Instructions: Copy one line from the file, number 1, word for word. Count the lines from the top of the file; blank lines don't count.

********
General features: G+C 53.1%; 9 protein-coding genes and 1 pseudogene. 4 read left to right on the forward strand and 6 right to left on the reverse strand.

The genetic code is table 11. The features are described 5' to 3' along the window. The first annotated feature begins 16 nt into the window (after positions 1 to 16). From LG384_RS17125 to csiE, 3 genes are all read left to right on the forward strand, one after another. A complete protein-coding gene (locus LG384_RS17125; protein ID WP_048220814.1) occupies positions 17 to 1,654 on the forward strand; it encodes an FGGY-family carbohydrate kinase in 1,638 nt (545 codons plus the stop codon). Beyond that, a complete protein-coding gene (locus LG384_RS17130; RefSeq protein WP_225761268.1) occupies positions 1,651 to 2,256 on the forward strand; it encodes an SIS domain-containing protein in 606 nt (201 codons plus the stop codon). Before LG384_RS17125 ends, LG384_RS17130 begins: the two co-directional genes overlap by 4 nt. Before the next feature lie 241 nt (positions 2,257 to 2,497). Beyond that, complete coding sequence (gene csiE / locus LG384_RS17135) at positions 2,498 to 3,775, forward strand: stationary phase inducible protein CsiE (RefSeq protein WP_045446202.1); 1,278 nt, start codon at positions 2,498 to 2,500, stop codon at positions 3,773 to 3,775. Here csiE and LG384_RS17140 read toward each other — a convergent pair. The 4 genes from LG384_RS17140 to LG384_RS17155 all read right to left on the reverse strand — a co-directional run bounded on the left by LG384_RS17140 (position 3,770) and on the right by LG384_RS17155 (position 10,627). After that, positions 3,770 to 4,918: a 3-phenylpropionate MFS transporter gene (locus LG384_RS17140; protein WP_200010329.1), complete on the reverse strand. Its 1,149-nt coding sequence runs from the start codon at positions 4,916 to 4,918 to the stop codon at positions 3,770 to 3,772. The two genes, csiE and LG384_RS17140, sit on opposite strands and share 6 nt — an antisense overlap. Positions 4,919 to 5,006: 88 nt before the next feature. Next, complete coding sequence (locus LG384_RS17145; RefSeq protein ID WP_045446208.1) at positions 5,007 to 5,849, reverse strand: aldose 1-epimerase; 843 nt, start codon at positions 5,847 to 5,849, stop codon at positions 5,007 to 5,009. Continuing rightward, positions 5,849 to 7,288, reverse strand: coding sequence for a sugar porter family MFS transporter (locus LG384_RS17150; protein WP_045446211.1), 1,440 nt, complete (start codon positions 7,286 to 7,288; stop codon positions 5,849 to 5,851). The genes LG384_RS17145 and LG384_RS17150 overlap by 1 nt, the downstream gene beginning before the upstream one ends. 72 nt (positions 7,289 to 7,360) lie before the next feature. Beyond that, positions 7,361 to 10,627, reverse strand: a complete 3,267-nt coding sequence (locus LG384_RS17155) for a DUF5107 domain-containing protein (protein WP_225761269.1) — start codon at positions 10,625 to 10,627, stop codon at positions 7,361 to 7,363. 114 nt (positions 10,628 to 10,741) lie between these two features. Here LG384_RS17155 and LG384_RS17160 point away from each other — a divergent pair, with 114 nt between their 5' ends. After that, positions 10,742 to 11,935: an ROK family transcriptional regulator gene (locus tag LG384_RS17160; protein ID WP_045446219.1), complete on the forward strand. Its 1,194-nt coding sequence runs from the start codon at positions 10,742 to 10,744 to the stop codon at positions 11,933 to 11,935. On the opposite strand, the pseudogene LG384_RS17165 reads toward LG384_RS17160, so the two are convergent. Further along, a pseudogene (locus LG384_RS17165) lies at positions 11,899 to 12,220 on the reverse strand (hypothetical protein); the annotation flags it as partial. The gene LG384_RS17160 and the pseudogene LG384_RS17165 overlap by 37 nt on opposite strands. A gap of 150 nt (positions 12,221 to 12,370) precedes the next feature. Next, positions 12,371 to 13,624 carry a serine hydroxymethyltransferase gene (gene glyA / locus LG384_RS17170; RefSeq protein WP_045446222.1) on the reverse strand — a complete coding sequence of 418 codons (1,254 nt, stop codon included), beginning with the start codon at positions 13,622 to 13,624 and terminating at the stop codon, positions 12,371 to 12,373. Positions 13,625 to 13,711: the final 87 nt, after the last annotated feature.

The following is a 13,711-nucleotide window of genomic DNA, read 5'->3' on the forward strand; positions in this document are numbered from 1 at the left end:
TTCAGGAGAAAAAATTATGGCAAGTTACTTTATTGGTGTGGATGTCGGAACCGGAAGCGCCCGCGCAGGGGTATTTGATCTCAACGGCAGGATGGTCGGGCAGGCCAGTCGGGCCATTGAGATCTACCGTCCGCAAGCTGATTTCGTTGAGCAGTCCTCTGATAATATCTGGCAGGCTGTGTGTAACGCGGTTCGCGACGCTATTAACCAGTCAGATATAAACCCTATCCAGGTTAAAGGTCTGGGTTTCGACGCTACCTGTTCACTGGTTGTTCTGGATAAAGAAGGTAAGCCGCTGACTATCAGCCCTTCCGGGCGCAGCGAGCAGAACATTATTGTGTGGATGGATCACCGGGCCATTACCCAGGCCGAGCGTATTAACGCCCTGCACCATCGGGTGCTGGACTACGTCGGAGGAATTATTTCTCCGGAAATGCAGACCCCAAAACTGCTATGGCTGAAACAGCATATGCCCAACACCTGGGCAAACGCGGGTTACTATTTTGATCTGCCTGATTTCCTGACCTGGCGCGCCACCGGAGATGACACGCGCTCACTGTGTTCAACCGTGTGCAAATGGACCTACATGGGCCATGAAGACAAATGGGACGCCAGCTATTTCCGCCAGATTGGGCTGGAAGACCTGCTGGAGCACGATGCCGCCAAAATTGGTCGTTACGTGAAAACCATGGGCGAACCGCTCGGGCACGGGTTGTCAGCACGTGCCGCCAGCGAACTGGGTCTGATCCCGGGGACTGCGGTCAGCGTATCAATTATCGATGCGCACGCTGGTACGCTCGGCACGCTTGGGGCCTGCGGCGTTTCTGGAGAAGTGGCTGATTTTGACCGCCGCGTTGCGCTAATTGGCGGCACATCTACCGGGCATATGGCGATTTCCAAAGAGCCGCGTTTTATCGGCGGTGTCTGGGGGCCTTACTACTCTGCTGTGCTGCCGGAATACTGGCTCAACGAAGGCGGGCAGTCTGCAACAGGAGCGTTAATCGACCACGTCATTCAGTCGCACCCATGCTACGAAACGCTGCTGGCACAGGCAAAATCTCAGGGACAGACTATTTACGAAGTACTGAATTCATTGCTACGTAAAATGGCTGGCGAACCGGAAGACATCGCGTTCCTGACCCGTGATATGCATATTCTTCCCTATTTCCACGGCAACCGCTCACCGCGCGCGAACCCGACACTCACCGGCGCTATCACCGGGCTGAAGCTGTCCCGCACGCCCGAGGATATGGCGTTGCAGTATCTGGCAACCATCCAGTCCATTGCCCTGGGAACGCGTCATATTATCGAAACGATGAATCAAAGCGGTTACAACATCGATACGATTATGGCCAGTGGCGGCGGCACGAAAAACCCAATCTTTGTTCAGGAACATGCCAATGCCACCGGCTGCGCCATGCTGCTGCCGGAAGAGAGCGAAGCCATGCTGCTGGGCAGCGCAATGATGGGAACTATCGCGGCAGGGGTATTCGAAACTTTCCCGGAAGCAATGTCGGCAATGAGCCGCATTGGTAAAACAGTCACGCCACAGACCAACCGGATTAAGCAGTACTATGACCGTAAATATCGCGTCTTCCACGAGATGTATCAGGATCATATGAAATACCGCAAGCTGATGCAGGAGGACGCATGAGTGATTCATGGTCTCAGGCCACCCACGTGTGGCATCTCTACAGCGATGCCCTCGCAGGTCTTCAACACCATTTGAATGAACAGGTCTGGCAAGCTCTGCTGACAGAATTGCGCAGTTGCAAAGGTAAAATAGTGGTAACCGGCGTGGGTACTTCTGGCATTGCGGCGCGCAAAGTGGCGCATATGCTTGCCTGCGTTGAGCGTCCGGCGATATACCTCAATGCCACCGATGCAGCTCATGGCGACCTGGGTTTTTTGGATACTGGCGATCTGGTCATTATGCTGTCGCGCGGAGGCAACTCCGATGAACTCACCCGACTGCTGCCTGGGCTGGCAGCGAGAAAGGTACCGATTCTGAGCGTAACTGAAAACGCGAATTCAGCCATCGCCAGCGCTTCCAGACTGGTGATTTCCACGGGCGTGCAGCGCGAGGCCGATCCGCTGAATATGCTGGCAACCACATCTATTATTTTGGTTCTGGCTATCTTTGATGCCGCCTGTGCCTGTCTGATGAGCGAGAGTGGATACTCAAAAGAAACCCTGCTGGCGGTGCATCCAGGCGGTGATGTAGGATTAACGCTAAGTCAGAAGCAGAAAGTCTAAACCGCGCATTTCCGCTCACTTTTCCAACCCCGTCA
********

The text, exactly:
General features: G+C 53.1%; 9 protein-coding genes and 1 pseudogene. 4 read left to right on the forward strand and 6 right to left on the reverse strand.